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Wilson’s Phalarope

As I record this, I have yet to see a Wilson’s phalarope this year, and I am getting impatient to do so. Phalaropes must be our smallest shorebird. They are a rather thin shorebird with long legs, long neck, and long, thin, and straight bill. They are much smaller than a killdeer, and even a sandpiper. They are an interesting bird, and also great entertainment.

If you spend some time around marshes and other shallow water areas sooner or later you are bound to see them. Charles Flugum described them accurately in his 1975 book Birding from a Tractor Seat.

“…the most beautiful of our shorebirds, are sometimes called swimming sandpipers. Their plumage is thick and ducklike, so they ride on the water buoyantly. Although they often wade while feeding (like true sandpipers) they characteristically spin while swimming, supposedly to disturb aquatic life on which they feed.”

Wilson’s phalaropes spend their winters in South America but migrate northward to breed in wet marshy areas roughly north and westward of a line from southeastern South Dakota to northern California. They can be found across North Dakota but are more frequently observed north and east of the Missouri River where wetlands are more abundant. The female will lay four eggs (always from what I have read) in a shallow scrape amongst the vegetation of a wet meadow or similar site.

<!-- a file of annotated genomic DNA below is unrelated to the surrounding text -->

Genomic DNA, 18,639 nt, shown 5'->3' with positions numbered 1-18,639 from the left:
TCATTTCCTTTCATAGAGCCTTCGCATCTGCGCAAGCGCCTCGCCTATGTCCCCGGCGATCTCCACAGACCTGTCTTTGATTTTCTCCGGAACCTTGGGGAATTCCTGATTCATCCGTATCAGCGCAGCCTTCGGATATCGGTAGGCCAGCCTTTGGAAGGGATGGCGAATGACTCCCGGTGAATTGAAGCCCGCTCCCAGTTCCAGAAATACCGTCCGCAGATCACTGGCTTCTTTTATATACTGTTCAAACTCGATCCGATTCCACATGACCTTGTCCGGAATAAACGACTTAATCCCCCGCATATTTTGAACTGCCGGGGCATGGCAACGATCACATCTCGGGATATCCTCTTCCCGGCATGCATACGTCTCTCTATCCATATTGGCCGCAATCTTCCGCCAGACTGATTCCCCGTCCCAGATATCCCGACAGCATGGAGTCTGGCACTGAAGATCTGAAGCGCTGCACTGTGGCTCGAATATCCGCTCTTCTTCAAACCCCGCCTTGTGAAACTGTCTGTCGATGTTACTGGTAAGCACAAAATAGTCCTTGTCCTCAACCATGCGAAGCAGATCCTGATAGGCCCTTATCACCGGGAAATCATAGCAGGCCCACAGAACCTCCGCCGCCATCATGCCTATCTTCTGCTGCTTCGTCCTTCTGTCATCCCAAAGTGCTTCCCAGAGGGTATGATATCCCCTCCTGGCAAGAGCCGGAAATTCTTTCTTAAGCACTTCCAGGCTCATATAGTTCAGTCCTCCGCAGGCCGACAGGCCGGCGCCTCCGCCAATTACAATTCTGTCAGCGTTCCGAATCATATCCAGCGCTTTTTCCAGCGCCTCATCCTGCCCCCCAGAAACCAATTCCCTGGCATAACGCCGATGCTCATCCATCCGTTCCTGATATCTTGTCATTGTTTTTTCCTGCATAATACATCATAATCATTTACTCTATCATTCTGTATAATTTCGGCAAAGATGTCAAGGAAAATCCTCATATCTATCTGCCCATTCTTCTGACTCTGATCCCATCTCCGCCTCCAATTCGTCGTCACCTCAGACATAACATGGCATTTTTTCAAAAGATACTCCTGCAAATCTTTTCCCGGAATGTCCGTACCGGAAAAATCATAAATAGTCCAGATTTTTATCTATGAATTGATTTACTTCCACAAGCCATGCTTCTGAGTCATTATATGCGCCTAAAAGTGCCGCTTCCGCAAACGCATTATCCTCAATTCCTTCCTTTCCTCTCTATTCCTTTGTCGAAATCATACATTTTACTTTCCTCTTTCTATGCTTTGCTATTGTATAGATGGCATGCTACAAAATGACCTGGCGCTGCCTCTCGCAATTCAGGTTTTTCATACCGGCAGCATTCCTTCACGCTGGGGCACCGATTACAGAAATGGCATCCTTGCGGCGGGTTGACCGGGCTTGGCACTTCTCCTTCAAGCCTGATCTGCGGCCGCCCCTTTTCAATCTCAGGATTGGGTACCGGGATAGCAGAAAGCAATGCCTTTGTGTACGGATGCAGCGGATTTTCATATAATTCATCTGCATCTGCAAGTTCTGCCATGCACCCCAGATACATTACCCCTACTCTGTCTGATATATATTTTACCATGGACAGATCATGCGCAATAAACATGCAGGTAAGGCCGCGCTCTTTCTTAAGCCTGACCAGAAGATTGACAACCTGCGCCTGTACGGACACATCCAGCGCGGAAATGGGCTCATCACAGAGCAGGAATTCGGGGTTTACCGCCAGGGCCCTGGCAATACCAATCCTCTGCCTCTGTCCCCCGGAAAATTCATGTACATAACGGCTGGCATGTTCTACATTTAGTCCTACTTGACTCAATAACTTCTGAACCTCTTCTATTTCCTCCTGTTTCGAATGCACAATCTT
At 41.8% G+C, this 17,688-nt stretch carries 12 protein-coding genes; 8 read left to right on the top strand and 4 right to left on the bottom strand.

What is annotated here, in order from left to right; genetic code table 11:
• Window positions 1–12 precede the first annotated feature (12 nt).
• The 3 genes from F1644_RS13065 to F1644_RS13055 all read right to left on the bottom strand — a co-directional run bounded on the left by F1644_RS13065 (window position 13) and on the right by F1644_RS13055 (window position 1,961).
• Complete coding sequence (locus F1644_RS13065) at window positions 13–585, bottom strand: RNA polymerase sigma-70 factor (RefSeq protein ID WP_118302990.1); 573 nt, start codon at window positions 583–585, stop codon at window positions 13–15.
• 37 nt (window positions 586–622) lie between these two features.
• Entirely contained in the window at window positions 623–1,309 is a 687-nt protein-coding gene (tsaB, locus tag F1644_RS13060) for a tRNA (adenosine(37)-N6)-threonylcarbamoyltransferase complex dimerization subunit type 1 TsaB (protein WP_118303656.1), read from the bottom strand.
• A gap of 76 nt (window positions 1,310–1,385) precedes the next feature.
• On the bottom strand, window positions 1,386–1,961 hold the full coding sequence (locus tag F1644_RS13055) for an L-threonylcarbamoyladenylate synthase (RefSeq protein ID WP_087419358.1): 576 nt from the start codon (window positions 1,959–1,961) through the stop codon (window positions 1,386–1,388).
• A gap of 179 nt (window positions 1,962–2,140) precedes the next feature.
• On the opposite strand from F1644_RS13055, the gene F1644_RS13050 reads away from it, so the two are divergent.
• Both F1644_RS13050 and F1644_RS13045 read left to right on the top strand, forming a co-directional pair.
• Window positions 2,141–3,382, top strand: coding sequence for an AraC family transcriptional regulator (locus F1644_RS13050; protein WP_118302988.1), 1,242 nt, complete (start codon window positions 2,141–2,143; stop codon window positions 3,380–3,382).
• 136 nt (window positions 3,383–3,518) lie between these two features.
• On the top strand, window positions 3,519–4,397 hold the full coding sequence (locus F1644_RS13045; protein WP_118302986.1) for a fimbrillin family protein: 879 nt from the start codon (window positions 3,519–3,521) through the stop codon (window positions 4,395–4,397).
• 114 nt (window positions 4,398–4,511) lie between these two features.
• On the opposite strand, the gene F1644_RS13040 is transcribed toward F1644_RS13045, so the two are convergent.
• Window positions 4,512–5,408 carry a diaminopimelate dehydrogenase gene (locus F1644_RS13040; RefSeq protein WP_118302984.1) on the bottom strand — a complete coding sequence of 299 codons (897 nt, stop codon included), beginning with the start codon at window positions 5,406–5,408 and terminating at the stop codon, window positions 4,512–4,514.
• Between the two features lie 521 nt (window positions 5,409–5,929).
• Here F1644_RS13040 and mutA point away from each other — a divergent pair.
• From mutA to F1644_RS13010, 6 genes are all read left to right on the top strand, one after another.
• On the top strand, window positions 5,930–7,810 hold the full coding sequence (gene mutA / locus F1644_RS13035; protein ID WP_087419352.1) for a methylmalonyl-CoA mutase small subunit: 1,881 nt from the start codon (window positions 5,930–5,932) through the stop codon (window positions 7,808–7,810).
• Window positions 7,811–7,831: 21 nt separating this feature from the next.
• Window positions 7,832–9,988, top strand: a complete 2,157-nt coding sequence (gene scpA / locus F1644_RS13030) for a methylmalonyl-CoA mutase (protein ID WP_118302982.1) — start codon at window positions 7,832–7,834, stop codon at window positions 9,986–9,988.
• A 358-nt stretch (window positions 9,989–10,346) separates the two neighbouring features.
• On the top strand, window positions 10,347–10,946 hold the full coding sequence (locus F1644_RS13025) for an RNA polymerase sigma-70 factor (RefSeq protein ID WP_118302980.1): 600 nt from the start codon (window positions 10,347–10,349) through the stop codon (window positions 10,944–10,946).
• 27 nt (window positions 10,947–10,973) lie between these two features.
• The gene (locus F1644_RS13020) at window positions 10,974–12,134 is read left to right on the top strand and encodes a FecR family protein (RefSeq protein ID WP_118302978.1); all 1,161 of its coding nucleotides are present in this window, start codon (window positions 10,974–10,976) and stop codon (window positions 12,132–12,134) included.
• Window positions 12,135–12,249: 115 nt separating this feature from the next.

There is some interesting biology here. Once she lays the eggs, she leaves, usually to find another mate. So the male is left to tend the nest and rear the young. Most male birds are colorful, in part to attract the females while the females are generally rather drab to provide protective coloration while incubating the eggs. But as you might be expecting, it is the opposite with phalaropes. It is the males that are rather drab. But the females quite colorful, with a blueish-gray back, white undersides, a peach colored neck, white throat, and a dark stripe through the eye with a white eyebrow.

So be on the lookout for these interesting small birds on shallow water habitats. They will probably be swimming in small circles poking their beaks into the water in an effort to stir up and displace insects and other invertebrates. They will probably remind you of small sewing machines bobbing around in the water.

-Chuck Lura

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